Mike Margeson, Ops Director for Mountain Rescue England and Wales, and long-serving team member with Duddon & Furness MRT, is also a Mountaineering Instructor and teaches navigation.

‘From the start, I teach people that there will often be times when you don’t exactly know where you are and that’s ok. It doesn’t mean you’re lost – you just don’t know where you are at the moment.

‘You need to learn strategies of relocation to find something you can recognise and do know where it is such as a big feature tarn, a stream or river. Then you can make a new plan. This is why having a map is really critical and fundamental.

‘As for ending up in the wrong valley – we’ve all done it! It’s part of the learning process. And having to stay out the night, when you hadn’t planned to, because you need to wait until it’s light to find your way back down? That’s how you become more proficient.

‘That said, this also raises two important points. First, it’s always good to descend if you can. It will be less windy, less cold and the terrain will be easier lower down in the valley. Second, if you do have to sit it out in the dark, have you got the minimum equipment to make it through the night, albeit uncomfortably? This might mean carrying spare warm layers, that big orange survival bag and some high energy food’.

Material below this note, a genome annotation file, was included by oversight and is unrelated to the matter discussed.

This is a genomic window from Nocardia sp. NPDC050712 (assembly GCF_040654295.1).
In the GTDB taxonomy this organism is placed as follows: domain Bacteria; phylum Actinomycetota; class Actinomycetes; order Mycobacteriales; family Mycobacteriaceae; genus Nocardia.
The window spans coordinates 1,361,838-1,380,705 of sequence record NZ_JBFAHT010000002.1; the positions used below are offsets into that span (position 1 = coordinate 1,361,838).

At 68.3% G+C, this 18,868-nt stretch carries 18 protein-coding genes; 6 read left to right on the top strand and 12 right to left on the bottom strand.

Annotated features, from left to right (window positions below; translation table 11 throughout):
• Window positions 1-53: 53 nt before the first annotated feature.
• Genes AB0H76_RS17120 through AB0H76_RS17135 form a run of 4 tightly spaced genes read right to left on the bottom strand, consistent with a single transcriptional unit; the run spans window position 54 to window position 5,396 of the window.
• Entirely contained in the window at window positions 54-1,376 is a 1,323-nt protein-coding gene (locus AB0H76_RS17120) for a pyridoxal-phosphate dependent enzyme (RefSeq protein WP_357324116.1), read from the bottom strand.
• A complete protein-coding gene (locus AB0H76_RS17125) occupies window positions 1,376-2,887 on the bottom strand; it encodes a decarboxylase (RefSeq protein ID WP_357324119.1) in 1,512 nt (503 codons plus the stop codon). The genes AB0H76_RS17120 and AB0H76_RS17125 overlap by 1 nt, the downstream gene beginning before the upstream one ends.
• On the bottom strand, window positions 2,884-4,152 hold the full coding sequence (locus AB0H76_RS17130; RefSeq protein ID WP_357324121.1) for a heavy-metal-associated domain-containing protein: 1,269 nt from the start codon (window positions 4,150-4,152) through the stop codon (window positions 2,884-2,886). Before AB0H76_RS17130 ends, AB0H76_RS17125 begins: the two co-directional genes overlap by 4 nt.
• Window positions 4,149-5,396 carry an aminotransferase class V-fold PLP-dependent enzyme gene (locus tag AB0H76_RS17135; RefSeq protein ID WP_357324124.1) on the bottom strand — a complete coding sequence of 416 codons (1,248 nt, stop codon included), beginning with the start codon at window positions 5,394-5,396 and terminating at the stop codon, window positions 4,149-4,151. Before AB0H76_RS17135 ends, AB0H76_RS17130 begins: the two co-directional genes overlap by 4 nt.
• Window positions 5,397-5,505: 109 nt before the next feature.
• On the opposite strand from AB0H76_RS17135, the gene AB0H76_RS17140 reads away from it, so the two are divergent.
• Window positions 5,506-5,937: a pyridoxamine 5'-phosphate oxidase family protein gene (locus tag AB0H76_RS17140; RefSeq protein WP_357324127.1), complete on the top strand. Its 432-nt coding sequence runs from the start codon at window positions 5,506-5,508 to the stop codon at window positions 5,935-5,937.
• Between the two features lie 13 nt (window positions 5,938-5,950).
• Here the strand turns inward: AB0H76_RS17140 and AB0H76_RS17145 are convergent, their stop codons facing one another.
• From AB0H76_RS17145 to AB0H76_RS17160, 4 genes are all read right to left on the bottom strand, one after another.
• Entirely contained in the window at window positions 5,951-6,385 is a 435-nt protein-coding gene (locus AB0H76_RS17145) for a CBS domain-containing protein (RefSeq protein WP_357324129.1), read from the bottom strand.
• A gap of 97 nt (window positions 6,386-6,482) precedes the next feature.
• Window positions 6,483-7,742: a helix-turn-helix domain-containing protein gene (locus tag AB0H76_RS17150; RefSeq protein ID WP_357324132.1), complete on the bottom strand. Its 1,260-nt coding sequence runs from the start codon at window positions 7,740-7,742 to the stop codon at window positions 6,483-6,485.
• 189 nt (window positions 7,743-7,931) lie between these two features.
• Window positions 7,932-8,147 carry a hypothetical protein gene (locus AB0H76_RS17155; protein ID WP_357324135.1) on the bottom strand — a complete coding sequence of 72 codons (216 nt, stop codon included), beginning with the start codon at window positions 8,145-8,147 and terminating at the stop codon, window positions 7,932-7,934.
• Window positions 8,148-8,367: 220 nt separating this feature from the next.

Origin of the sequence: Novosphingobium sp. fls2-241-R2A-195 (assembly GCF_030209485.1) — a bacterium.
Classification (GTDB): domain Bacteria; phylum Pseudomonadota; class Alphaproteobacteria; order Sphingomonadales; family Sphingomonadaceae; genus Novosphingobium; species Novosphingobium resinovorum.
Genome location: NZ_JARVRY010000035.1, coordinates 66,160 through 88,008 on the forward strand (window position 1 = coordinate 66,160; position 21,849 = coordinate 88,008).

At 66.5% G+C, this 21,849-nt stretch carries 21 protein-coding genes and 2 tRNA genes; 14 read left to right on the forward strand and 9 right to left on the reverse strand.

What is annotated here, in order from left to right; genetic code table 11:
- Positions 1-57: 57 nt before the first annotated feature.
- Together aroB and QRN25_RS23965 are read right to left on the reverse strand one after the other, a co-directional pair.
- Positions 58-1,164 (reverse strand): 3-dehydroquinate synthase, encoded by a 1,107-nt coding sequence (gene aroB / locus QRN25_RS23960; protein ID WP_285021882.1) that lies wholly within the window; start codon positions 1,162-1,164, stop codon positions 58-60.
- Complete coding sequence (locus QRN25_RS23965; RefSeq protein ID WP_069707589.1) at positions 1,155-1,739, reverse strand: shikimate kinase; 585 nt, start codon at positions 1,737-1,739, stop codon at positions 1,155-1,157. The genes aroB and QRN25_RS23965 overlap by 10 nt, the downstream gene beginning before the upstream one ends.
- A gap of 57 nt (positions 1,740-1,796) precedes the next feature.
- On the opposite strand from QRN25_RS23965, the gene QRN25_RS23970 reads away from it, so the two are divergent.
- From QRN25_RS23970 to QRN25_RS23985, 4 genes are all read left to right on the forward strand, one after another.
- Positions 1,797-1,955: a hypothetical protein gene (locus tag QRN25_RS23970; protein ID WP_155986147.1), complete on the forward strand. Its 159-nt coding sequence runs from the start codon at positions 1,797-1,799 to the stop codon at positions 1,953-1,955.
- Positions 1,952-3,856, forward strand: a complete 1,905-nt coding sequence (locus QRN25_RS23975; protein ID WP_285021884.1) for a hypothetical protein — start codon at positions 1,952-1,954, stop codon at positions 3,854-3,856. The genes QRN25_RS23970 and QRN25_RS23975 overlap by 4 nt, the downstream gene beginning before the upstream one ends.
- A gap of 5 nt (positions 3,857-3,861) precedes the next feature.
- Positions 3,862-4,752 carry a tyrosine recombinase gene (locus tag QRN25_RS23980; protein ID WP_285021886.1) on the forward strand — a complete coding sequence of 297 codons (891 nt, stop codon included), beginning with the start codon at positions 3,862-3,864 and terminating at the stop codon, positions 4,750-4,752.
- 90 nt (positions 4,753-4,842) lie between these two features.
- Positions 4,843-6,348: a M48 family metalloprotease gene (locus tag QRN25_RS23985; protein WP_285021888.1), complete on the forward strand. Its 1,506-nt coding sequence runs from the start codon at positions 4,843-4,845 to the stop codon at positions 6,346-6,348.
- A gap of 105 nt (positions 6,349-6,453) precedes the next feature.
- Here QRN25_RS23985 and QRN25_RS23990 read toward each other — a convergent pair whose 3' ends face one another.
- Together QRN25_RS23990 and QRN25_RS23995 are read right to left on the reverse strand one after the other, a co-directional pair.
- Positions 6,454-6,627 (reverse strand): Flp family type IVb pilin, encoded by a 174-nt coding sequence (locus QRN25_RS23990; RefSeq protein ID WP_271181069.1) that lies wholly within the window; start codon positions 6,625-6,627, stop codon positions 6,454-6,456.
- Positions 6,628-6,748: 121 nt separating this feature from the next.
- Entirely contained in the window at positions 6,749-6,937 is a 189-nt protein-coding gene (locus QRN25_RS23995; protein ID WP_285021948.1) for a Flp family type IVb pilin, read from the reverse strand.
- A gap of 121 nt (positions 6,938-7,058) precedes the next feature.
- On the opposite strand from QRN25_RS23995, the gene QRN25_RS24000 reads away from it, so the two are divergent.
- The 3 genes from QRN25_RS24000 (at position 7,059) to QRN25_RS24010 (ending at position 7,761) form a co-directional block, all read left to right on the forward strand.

Of course, we would always advocate anyone going to the hills #knowexactlywhere they are and we would never discourage anyone from discovering the joy of being in the mountains. But, at a time when mountain rescue call-outs are on the increase following lockdown and many inexperienced people are taking to the hills – perhaps even a different demographic entirely to our usual visitors – there are concerns amongst rescue volunteers about the implications of an over-reliance on what3words for knowing where you are – without planning where you’re going.

As Mike sums up, rather more succinctly than us: ‘What3words is one of a number of GPS location methods available for use with a smartphone, all of which might be of assistance but none of which should be relied upon, particularly in the mountains. We would always encourage hill goers to use the traditional navigational tools of map and compass.’

Knowing where you are is great. Knowing how you got there should be part of your day out. And knowing how to get yourself home safely is the best feeling of all. #BeAdventureSmart and make a good day even better.

If you’re interested in learning more about how you can keep yourself safe and navigate your way around the hills, why not check out our selection of books on the subject? And we’ve plenty of tips and hints on how to #BeAdventureSmart on our ‘Stay Safe’ pages, including a downloadable PDF of our safety leaflet.

9 Comments

  1. Richard Warren on August 7, 2020 at 8:22 am

    Fantastic Judy, Sally and Mike M- really sums up the pros and cons very well – will ask for permission to use it on our websites